I’m always being asked to listen to some new piece of equipment, and very seldom do I oblige. But about seven or eight years ago, someone I’d never met (Vanguard co-founder Derek Bargaehr) called and asked if I would listen to a prototype of a large diaphragm tube microphone he was wanting to sell in the thousand dollar range. I can’t say why, but this time I said, “sure.” He dropped it off at my studio, where it sat for several weeks. When he finally called and asked what I thought, I realized I’d better give it a listen. Over the next several days, I compared it to several of my vintage tube favorites that were valued then between $10,000 to $25,000. I was quite shocked at how well the prototype compared to them! I gave him my glowing report, but warned that quality control would be of utmost importance to the brand. They had to make sure every mic sounded as good as that prototype did. Well, the company became Vanguard Audio Labs, and they indeed have kept the QC right up to par on what became the Vanguard V13. They recently did an upgrade to the gen2, and it sounds even a wee bit better.
People are always asking me for an affordable large diaphragm tube microphone, and without hesitation, I tell them about the Vanguard V13. Everyone I have recommended it to has bought it and loves it.
Q: What advice would you give to young engineers trying to get their careers in gear these days?
Of course everything changed with the DAW – giving “professional quality” recording at a price everyone can afford. As a result, there are more people trying to get through the professional music door than ever. There is no clear path to “making it” as there was when I started. So when I speak to the young people in recording or music schools, I tell them to take any and all opportunities that come along in music – not just ones on the path they think they want to go down. One thing might lead to another, or they may find the divergent path is even better suited for them.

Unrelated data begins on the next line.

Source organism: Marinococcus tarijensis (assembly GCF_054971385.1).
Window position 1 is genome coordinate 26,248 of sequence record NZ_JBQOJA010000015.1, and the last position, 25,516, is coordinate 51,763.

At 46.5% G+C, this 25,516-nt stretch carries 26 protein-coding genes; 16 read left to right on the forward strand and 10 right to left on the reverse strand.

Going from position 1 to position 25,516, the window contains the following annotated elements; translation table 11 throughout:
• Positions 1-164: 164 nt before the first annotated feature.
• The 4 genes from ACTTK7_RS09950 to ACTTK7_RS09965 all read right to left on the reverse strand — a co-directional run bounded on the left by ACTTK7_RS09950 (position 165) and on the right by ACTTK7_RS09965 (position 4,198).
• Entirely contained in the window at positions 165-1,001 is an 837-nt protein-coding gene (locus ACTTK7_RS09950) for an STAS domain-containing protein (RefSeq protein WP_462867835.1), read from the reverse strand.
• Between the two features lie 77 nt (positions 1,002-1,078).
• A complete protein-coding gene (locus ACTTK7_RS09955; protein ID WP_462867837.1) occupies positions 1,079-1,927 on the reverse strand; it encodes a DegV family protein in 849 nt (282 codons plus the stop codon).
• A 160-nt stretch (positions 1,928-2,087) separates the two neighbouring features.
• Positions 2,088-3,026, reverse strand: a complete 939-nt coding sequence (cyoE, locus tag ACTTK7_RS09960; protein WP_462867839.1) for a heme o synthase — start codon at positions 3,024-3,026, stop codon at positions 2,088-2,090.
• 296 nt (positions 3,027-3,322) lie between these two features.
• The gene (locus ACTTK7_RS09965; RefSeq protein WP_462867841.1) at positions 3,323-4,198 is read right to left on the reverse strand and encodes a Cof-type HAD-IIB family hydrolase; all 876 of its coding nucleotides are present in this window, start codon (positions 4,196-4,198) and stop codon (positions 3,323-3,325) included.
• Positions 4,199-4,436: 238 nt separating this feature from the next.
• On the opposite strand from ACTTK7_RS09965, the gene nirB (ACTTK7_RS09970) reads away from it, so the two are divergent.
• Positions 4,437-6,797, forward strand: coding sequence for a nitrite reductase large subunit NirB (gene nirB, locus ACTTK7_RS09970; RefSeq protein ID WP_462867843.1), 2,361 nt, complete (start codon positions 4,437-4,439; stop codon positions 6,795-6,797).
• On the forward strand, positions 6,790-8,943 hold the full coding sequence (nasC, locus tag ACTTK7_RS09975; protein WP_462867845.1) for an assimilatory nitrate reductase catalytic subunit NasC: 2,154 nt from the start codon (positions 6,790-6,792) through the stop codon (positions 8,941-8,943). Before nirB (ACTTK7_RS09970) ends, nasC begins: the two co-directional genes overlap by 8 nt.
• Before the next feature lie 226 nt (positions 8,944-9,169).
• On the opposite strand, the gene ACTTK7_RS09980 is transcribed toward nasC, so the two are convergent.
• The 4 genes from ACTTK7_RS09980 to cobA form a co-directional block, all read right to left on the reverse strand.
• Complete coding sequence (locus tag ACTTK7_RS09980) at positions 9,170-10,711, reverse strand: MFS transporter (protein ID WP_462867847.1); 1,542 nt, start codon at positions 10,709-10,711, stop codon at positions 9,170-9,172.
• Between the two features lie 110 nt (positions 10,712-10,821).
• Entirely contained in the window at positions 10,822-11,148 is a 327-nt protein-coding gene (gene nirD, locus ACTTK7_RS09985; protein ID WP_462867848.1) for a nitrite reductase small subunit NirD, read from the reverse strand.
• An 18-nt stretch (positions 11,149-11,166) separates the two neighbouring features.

Q: Tell us what you’re working on now?
My wife and I relocated to Nashville four years ago, and it’s been an incredible move for us. I’m fortunate that I’m in great health, and have all the passion for making music I had fifty years ago. Since moving here, I’ve done two of the best albums I’ve done in the last dozen years. One is by Mandy Barnett called Every Star Above, and it’s the torch songs from Billie Holliday’s last album. It was arranged by the great Sammy Nestico, and I recorded it all live with a 57 piece orchestra. The other is by Michael Feinstein called Gershwin Country. It’s a very unique album of Gershwin songs done as duets with country music stars as Michael’s duet partners. I’m just now finishing mixing the cast album for a play about Neil Diamond’s life that opened on Broadway December 4th, 2022. The play looks like a home run to me! And also almost ready for mastering is an old school R&B album by Charles “Wigg” Walker. I can’t get enough of this one, and I’m sad it’s almost over. But then … on to the next!